Social Life
Typical questions:
1. “Are there many other Westerners with you?”
In Beijing, yes, plenty. In Shanghai, even more. This isn’t necessarily a good thing though. If you plan to come to China to take in Chinese culture, you’re wasting your time solely hanging out with Westerners as it will ruin your Chinese and stifle the language learning.
2. “Do you have many Chinese friends?”
Here comes the flip side, no I don’t. Why don’t I? Well, its really hard to make friends with Chinese people. I wont make excuses, its not like they are in short supply, far from it. It’s more the huge cultural gap that divides us. Everything from fashion, sense of humour, life attitudes & priorities and even choice on music is different from your standard Chinese person. With so little in common it can be a real challenge to make friends with native Chinese people here. If you can overcome the social barriers however it will be very beneficial to your Chinese.
3. “What it like dating Chinese people?”
As a picky heterosexual male I can only answer part of this question. As with point two, making friends with Chinese people can be hard enough, dating them can be even harder. Some foreigners in China often like their partner to at least have a sense of understanding of their culture, for example someone who might be Chinese, but Western educated can be a good place to start.
4. “What do you do for fun?”
The same as anyone else living in an urban metropolis, go travelling / sightseeing, hang out in a bar, go for food and take part in seasonal activities are just few things to mention.
Communication
Typical questions:
1. “How easy is it to communicate with local people?”
Really not that hard. Yes there are times where I struggle for words or give in and ask for help from a Chinese friend, but most of the time I try to plough on by my self, despite encountering random everyday problems which seem to only occur in China, I am not one who gives in easily, especially if its just a linguistics issue.
2. “Can Chinese people understand you?”
For the most part yes, they tell me my pronunciation is pretty good *blushes*. I’ve found that the more educated the person, the easier it is for them to understand me. During my days of living in Xi’an I would often be able to ask a fellow student (Chinese or Foreign) for directions in Chinese, ask an old lady selling fruit however, and it would be blank stares all round.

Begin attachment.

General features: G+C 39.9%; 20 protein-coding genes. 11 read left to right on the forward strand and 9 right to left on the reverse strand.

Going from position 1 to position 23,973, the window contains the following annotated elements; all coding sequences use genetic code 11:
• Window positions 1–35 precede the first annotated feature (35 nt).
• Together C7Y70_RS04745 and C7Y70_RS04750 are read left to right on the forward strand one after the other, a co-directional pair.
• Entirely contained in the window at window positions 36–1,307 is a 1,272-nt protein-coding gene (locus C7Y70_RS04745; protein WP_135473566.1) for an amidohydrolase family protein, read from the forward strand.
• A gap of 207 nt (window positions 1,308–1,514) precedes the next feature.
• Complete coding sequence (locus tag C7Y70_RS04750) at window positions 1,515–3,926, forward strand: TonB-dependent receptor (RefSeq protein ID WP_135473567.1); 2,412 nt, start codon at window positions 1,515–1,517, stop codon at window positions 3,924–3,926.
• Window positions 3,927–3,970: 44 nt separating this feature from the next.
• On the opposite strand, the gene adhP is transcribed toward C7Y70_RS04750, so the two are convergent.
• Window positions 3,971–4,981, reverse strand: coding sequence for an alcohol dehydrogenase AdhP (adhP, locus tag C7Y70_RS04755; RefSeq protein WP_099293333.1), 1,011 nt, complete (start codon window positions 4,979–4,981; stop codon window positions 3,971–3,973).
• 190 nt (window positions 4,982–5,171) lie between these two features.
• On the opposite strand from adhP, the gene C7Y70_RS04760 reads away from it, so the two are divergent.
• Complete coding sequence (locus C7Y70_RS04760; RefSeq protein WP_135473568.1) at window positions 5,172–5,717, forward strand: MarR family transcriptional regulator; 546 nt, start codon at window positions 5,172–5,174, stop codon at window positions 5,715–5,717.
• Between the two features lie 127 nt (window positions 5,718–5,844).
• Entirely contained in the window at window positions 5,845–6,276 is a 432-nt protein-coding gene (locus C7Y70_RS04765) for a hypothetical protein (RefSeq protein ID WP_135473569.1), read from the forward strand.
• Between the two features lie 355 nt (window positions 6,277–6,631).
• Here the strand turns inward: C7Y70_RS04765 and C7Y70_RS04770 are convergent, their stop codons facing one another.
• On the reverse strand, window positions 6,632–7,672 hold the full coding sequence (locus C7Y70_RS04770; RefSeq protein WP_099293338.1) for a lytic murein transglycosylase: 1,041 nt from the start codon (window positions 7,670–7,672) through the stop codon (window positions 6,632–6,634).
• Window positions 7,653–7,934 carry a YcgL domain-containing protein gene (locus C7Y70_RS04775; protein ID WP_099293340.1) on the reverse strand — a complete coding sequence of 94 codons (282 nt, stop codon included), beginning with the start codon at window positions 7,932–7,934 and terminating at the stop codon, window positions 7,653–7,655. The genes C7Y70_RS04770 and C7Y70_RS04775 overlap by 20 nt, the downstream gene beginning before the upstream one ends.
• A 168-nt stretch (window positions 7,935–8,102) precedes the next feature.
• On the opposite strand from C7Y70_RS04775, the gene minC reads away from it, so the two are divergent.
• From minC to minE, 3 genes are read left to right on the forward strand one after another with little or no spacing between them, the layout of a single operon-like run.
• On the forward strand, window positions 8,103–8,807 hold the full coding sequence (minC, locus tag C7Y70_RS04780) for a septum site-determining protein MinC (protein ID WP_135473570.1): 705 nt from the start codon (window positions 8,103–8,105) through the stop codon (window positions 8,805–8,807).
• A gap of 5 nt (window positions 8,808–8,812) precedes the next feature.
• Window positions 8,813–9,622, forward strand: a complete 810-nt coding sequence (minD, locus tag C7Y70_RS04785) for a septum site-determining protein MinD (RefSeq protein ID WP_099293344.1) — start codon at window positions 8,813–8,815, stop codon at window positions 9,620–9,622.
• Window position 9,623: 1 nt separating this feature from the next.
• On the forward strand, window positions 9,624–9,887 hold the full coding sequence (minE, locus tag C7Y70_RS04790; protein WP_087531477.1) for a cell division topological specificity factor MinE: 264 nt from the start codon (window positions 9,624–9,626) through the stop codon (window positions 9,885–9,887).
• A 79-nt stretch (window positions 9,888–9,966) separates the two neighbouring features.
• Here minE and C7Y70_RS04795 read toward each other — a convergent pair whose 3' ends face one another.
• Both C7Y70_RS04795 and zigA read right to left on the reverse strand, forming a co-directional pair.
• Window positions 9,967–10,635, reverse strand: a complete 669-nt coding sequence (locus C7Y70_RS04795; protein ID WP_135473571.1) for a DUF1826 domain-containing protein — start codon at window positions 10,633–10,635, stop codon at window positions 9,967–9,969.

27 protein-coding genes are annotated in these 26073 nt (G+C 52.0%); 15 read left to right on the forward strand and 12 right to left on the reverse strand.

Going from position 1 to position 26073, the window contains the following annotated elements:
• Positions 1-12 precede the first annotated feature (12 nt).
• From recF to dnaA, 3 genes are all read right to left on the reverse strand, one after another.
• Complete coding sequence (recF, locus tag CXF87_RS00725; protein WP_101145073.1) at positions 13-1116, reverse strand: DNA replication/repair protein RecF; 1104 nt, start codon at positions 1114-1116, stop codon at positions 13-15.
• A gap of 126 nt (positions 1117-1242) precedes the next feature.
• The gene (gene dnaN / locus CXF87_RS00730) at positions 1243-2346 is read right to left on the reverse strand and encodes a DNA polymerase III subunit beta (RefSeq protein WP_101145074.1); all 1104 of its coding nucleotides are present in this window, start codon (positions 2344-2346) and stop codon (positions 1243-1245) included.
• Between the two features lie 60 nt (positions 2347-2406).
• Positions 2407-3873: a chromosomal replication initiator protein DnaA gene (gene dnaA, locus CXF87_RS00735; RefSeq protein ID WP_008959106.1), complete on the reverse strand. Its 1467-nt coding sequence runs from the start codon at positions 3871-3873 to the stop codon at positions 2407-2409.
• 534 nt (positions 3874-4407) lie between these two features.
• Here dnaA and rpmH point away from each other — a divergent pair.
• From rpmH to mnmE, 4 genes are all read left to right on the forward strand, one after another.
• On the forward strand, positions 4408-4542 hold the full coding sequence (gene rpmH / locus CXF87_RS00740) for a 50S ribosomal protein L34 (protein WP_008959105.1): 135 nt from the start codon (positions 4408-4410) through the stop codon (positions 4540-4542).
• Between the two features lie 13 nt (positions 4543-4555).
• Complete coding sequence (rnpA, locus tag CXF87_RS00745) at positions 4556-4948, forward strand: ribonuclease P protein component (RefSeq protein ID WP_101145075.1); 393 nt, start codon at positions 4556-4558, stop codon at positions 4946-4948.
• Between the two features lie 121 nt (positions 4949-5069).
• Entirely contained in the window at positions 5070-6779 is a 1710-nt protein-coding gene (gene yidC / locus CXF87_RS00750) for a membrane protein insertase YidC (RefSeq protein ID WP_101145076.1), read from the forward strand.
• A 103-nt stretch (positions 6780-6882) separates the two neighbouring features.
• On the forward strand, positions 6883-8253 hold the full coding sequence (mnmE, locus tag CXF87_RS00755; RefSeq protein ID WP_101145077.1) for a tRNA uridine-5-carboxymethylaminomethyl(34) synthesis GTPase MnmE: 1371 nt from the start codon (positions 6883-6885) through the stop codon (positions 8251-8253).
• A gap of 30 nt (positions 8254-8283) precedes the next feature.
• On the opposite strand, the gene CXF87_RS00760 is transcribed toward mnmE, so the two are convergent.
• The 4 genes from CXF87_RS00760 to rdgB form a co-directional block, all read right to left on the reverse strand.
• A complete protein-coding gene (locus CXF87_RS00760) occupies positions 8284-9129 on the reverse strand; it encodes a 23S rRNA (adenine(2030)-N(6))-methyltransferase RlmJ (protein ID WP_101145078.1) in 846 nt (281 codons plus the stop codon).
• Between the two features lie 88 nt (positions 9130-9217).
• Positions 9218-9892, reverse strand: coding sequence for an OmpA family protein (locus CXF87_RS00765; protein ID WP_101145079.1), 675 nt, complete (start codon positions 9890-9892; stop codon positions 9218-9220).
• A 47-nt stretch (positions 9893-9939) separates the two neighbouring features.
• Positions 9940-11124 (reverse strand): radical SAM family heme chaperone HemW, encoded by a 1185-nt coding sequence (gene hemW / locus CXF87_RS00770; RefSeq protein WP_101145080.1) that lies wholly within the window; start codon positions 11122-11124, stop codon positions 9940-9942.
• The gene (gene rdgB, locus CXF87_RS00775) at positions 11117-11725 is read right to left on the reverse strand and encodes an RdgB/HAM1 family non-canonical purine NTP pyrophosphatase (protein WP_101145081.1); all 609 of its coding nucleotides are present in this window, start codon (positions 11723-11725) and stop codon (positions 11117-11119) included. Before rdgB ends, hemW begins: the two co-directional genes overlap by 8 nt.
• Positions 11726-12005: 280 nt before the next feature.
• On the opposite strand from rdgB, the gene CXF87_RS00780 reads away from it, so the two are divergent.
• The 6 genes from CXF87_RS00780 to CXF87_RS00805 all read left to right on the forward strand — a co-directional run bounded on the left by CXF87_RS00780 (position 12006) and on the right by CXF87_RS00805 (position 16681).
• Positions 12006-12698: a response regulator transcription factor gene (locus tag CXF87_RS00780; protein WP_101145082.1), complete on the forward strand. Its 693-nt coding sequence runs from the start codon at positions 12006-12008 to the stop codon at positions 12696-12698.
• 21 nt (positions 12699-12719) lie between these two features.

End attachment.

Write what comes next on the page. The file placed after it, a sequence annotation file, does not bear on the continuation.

3. “We never see you on Facebook anymore, what happened?”
One thing the Chinese do well is social media… Yes it might be censored (so is ours just for reference), but boy… would I be lost without ‘WeChat’.
For those who don’t know ‘WeChat’ is what happens when you blend Facebook, Whatsapp, Skype, Uber, Expedia and Tinder together and add a few extra features. My social life would simply not function in China without it. Despite this, I feel that I’ve barely even scratched the surface with this app. If I calibrated it correctly I could do all my business, my daily chores and my socialising all through WeChat without ever having to leave my bedroom. For those of you who still aren’t convinced, I recommend you download it and just give it a try.
And Finally…
1. Are you like, the tallest person in China?
Oh lord… no! Despite all the 1950’s era pro western propaganda, Chinese people really aren’t that short. My host family’s 15 year old son is actually almost as tall as me now (I’m 6ft 1” – 185cm).
Many of you may also know that China prides itself in basketball, having one of the best teams in the world. I’d like to see a westerner ask this question to Yao Ming, or the top ten current (living) tallest people in the world, three of whom are Chinese.
 
 
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Written By Andrew Cole - CSA Intern Spring 2015
Andrew enjoys regular skype conversations with his Grandmother back in the UK, even if she does insist on calling him during office hours.